Preparing for a Career: Starting a College and University Search

There is a point in time within everyone's life when they must choose where they want to take their life, with this decision affecting their successive existence upon the Earth. Jobs are becoming increasingly skill-based and require more formal education than ever. The difference in the unemployment rate of high school dropouts and college graduates illustrates this perfectly.

As you can see, high school dropouts suffer from unemployment rates which are about four times higher than those of college graduates. This fact explains the increased enrollment within various post-secondary educational institutions. Once faced with these facts, the decision to attend school should become quite clearly the right one, but choosing the right one requires a thorough college and/or university search.

Starting Your Search

There are several resources available for performing a college and university search within various locations. If you are still attending high school, the first place to start would be your guidance counselor's office. Ask them for some information regarding which schools would be a good fit for you. Guidance counselors, while they may not possess knowledge about every academic institution in the nation, certainly are privy to information regarding post secondary education and will aid you significantly in your college and university search.

Obtaining More Information

Once you have consulted your guidance counselor and conducted some exploratory research it is time to delve deeper into your search and narrow it down more significantly. Decide how far you want to be from home first, because it is not uncommon for students to become homesick. I had a friend who started commuting to a school that was only forty minutes away from her house because she couldn't handle living alone without her family. Some people find it harder to get used to the added responsibility, and you should consider if you're one of those people to attend school close to home.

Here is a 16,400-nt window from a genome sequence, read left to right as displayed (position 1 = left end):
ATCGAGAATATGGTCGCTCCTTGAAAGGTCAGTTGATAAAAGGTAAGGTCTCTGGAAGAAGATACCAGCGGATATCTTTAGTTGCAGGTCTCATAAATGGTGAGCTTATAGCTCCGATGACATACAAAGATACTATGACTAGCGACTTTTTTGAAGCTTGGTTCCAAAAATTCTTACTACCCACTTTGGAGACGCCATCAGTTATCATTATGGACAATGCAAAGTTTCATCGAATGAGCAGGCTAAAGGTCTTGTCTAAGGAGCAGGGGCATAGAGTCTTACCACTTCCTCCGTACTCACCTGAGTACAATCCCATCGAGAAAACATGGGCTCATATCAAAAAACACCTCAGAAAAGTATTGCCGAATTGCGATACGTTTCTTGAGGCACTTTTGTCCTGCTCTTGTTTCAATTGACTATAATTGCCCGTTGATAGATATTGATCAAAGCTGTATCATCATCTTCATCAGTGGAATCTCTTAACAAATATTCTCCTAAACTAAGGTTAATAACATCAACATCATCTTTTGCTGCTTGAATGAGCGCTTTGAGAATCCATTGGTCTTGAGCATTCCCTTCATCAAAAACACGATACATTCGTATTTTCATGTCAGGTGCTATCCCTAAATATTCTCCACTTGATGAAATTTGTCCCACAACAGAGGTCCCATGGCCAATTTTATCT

Upon deciding the ideal distance from home, try going to the library and borrowing a book about colleges. The College Board and Princeton Review publish comprehensive listings of colleges yearly complete with various information about the schools. These books provide a useful profile of possible educational destinations including their educational quality, location, partying culture, male to female ratios. Use these morsels of information to choose a narrowed down list of colleges and then visit these institutions to determine the best one to attend.